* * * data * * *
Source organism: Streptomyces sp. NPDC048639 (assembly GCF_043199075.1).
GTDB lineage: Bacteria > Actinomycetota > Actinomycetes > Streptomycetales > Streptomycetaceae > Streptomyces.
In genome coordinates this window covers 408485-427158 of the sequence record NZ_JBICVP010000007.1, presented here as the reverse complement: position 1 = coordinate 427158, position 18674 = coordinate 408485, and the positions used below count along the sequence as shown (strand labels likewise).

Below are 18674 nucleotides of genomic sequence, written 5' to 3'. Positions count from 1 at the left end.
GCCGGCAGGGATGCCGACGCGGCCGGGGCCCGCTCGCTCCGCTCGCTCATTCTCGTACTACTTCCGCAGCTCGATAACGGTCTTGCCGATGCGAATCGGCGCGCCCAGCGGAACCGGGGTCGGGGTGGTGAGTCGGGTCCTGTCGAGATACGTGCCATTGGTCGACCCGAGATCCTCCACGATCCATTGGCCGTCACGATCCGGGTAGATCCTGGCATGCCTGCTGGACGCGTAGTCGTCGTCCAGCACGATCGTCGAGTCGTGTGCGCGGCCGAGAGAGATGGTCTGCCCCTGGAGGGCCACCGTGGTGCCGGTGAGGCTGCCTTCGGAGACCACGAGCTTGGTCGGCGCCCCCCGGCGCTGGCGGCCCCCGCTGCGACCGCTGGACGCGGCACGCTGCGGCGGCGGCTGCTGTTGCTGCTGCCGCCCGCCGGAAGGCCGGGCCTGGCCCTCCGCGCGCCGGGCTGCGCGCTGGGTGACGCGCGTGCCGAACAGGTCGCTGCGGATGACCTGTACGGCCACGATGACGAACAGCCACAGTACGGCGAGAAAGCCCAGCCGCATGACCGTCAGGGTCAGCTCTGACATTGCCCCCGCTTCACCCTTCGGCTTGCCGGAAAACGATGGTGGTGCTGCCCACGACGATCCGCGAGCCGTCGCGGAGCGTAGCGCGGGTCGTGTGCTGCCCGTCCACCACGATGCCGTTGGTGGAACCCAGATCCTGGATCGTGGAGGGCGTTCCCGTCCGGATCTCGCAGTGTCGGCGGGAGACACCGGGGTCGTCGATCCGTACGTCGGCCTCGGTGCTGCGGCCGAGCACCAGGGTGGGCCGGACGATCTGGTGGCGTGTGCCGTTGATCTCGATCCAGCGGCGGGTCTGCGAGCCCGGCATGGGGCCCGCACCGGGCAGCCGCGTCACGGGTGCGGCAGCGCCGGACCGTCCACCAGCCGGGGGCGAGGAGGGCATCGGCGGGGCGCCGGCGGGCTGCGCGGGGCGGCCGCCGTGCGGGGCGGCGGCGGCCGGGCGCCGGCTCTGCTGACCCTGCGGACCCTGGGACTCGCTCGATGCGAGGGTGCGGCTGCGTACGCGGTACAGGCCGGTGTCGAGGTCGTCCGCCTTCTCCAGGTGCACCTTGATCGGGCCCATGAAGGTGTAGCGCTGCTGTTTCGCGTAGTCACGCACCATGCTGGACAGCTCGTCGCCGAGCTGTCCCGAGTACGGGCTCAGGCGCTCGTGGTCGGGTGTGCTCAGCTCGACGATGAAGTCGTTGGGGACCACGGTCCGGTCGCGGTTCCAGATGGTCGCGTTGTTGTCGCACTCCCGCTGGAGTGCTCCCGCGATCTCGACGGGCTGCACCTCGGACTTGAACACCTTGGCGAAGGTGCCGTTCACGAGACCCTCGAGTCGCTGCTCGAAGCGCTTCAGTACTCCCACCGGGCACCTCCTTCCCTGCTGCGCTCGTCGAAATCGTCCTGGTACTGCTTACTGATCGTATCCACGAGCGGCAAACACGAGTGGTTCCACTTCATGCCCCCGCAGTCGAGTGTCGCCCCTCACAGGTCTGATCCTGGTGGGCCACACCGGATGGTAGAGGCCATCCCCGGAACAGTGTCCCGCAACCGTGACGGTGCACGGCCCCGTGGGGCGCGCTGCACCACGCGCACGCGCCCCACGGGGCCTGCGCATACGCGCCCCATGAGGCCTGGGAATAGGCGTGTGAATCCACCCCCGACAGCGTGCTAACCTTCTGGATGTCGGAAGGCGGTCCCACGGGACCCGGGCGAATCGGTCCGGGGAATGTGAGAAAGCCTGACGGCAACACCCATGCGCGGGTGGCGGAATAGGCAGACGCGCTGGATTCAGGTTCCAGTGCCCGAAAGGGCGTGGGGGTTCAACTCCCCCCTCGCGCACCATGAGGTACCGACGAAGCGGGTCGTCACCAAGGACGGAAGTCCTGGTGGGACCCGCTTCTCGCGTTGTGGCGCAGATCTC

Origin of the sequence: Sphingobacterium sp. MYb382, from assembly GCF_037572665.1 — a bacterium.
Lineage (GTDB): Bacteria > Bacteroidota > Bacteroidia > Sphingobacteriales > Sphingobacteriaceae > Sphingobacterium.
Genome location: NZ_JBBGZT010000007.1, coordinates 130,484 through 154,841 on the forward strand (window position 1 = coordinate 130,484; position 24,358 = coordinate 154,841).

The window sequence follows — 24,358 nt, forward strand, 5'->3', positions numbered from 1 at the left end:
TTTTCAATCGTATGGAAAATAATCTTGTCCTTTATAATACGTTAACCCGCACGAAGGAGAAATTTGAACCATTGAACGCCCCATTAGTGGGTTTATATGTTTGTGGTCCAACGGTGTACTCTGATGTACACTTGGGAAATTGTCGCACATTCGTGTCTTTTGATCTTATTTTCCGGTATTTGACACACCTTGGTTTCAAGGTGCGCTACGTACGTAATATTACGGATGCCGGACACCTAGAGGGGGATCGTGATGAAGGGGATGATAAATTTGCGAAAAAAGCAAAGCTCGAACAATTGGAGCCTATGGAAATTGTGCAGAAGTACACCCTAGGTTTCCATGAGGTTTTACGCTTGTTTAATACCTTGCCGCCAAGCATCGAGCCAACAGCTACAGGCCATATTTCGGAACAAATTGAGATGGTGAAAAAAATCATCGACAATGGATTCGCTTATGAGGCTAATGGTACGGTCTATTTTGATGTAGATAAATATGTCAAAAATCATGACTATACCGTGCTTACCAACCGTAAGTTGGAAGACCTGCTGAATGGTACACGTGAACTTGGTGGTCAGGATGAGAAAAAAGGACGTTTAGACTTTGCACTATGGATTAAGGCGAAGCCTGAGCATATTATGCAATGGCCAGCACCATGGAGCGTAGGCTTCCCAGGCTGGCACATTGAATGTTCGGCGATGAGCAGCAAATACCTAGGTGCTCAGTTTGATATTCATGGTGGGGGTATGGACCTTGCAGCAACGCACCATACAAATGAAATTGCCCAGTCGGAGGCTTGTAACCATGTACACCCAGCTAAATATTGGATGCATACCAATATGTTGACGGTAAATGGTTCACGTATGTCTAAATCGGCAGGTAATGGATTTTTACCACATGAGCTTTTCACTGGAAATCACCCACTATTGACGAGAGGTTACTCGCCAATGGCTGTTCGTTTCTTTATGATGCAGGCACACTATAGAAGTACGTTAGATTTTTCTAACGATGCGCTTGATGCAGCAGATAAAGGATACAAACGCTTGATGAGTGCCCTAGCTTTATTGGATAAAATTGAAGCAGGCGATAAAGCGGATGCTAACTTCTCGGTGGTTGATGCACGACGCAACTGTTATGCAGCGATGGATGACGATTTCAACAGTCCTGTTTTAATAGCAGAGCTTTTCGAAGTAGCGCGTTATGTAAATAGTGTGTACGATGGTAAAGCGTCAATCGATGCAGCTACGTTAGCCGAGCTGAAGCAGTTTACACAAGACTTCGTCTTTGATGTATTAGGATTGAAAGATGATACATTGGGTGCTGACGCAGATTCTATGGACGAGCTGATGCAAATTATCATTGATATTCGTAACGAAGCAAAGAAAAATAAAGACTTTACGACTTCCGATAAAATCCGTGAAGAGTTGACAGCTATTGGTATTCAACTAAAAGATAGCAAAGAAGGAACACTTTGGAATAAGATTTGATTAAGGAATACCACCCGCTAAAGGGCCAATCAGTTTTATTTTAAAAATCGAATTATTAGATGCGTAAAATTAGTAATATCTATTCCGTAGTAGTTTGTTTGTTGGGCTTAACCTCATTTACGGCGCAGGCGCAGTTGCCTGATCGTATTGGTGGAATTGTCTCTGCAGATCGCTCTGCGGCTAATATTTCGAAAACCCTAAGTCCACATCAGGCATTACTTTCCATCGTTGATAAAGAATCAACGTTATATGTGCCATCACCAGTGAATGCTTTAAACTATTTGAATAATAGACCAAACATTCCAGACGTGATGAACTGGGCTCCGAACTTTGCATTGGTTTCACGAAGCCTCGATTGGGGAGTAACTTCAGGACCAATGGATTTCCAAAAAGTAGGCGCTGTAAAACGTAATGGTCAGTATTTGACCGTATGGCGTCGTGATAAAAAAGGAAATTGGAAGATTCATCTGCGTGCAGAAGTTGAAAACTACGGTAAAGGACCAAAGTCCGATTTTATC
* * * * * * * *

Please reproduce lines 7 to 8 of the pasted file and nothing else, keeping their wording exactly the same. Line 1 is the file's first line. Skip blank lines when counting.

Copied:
Lineage (GTDB): Bacteria > Bacteroidota > Bacteroidia > Sphingobacteriales > Sphingobacteriaceae > Sphingobacterium.
Genome location: NZ_JBBGZT010000007.1, coordinates 130,484 through 154,841 on the forward strand (window position 1 = coordinate 130,484; position 24,358 = coordinate 154,841).